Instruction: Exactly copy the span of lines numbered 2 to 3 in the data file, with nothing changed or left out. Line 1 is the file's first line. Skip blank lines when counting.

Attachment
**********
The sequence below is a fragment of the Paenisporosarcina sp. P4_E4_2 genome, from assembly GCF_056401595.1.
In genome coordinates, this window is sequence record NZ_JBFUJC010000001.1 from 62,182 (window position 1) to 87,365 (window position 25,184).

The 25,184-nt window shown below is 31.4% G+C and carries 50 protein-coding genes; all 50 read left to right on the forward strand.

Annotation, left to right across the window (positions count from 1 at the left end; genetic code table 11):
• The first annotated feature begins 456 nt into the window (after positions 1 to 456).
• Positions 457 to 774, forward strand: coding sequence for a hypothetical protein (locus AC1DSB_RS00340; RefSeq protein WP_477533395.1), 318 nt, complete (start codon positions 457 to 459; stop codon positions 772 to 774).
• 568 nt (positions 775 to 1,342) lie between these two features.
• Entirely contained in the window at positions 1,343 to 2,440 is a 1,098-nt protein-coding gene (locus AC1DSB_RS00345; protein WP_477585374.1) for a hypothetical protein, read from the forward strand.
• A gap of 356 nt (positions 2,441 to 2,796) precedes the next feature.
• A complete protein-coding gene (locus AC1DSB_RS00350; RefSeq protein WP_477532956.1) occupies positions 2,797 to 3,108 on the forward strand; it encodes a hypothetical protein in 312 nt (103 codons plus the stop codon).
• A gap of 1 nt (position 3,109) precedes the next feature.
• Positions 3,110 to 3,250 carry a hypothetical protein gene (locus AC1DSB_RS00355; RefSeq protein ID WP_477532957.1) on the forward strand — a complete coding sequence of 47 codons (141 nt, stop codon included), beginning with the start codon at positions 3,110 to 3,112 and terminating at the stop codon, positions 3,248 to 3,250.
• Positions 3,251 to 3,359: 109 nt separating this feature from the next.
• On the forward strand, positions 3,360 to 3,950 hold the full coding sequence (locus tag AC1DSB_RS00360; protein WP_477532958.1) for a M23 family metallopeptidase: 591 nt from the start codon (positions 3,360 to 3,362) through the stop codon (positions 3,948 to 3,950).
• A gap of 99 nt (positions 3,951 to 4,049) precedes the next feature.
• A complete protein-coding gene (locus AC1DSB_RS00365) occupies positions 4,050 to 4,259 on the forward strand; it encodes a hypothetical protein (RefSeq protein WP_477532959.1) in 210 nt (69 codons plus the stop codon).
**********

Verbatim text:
In genome coordinates, this window is sequence record NZ_JBFUJC010000001.1 from 62,182 (window position 1) to 87,365 (window position 25,184).

The 25,184-nt window shown below is 31.4% G+C and carries 50 protein-coding genes; all 50 read left to right on the forward strand.